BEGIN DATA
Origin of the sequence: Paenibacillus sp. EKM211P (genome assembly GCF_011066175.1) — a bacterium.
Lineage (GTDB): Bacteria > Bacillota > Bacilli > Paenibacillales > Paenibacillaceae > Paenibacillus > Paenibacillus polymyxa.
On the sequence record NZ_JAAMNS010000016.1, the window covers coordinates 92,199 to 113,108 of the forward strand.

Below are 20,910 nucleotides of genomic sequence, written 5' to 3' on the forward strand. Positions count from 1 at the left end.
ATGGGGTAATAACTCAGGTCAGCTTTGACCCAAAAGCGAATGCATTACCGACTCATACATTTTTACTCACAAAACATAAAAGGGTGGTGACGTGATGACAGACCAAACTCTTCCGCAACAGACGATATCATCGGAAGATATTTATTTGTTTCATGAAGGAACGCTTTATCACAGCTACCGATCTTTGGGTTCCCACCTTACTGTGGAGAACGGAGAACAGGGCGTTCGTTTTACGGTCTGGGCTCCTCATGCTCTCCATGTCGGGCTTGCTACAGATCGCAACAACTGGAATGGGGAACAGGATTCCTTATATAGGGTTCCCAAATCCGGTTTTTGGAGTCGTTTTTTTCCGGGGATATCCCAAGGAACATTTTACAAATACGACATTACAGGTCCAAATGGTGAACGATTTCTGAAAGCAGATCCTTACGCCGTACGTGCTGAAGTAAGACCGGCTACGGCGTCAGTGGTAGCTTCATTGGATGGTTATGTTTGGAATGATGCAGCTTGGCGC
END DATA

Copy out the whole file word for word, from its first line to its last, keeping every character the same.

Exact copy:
Origin of the sequence: Paenibacillus sp. EKM211P (genome assembly GCF_011066175.1) — a bacterium.
Lineage (GTDB): Bacteria > Bacillota > Bacilli > Paenibacillales > Paenibacillaceae > Paenibacillus > Paenibacillus polymyxa.
On the sequence record NZ_JAAMNS010000016.1, the window covers coordinates 92,199 to 113,108 of the forward strand.

Below are 20,910 nucleotides of genomic sequence, written 5' to 3' on the forward strand. Positions count from 1 at the left end.
ATGGGGTAATAACTCAGGTCAGCTTTGACCCAAAAGCGAATGCATTACCGACTCATACATTTTTACTCACAAAACATAAAAGGGTGGTGACGTGATGACAGACCAAACTCTTCCGCAACAGACGATATCATCGGAAGATATTTATTTGTTTCATGAAGGAACGCTTTATCACAGCTACCGATCTTTGGGTTCCCACCTTACTGTGGAGAACGGAGAACAGGGCGTTCGTTTTACGGTCTGGGCTCCTCATGCTCTCCATGTCGGGCTTGCTACAGATCGCAACAACTGGAATGGGGAACAGGATTCCTTATATAGGGTTCCCAAATCCGGTTTTTGGAGTCGTTTTTTTCCGGGGATATCCCAAGGAACATTTTACAAATACGACATTACAGGTCCAAATGGTGAACGATTTCTGAAAGCAGATCCTTACGCCGTACGTGCTGAAGTAAGACCGGCTACGGCGTCAGTGGTAGCTTCATTGGATGGTTATGTTTGGAATGATGCAGCTTGGCGC